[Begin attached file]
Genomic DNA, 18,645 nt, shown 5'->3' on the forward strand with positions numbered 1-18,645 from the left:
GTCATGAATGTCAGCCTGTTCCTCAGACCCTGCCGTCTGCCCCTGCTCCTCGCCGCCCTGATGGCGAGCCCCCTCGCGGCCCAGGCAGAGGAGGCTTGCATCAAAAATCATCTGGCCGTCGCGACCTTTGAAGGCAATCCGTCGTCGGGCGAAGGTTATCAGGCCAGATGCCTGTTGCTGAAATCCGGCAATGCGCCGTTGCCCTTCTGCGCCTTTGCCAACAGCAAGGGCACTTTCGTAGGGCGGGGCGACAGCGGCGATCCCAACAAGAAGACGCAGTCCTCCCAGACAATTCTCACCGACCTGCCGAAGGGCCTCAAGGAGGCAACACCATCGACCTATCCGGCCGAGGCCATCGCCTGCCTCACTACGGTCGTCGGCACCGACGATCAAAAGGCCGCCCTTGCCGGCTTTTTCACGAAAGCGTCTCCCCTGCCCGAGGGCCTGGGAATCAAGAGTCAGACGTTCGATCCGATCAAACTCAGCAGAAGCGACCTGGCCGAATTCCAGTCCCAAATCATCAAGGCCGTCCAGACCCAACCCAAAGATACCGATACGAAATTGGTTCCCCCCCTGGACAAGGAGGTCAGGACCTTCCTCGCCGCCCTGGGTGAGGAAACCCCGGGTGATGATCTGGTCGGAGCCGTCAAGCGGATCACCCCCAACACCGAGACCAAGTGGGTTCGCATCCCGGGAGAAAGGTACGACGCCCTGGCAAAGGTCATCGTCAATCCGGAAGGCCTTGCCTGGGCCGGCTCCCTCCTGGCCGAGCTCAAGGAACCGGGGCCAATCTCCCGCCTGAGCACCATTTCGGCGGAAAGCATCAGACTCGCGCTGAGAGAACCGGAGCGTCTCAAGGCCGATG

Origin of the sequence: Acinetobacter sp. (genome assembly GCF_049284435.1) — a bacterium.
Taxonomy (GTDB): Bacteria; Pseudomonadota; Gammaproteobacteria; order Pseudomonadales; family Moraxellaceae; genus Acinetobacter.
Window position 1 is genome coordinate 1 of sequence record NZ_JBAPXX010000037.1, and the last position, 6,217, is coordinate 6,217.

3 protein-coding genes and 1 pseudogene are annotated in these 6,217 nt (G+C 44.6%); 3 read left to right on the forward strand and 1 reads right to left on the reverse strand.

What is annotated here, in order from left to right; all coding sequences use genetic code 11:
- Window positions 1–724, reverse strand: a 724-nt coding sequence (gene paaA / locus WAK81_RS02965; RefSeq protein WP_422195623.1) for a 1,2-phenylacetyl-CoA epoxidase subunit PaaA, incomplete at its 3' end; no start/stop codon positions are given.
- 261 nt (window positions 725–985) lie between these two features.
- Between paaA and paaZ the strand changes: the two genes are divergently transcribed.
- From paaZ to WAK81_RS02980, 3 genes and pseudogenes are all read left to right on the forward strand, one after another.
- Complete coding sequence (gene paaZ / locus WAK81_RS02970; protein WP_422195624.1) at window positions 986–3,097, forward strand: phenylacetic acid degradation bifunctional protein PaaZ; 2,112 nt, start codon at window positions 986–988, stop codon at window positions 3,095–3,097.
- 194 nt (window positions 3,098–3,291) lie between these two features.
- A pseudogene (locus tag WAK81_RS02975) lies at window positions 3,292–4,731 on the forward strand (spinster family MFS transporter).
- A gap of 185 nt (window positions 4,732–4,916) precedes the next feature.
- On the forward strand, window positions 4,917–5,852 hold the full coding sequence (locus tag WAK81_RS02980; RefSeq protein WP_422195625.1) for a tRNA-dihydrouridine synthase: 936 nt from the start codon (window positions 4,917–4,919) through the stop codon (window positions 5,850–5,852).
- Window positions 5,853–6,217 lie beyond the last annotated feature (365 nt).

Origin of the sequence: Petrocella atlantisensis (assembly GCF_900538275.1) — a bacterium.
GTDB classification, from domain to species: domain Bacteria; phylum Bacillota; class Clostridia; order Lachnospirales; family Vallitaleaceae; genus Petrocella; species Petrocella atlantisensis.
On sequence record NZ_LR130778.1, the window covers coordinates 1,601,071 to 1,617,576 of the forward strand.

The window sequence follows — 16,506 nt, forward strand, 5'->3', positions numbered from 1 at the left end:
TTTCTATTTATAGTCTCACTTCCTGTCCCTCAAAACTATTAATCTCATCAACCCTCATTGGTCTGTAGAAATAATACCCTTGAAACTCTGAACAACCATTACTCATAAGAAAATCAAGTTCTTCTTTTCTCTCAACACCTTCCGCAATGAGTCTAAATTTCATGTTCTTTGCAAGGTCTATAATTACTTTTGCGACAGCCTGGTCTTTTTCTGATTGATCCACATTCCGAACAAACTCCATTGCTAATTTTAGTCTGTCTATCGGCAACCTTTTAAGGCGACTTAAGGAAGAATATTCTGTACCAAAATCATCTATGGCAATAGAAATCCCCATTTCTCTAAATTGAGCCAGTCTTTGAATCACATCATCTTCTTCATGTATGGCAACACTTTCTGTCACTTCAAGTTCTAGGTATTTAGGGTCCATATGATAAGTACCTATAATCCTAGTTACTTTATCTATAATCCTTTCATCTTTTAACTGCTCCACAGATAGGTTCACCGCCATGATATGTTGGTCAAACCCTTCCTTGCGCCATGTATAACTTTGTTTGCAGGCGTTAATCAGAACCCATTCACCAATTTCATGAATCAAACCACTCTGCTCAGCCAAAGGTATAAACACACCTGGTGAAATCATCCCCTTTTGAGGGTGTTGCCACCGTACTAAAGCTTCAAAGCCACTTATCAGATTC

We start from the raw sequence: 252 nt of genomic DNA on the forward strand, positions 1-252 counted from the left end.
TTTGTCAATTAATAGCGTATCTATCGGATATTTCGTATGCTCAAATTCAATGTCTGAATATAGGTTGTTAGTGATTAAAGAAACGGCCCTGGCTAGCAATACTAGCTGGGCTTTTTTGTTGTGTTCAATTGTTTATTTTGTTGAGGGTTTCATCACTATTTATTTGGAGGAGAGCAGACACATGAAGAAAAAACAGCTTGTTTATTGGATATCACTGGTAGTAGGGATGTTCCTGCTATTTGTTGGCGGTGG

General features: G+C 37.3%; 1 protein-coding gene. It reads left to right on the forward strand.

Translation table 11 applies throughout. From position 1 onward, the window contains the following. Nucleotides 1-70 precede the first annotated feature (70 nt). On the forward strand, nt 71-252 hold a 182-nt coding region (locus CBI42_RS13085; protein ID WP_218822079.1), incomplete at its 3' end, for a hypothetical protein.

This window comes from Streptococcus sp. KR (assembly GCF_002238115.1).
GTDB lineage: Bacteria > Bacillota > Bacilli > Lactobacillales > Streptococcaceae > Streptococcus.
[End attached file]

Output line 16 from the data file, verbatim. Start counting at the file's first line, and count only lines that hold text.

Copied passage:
- On the forward strand, window positions 4,917–5,852 hold the full coding sequence (locus tag WAK81_RS02980; RefSeq protein WP_422195625.1) for a tRNA-dihydrouridine synthase: 936 nt from the start codon (window positions 4,917–4,919) through the stop codon (window positions 5,850–5,852).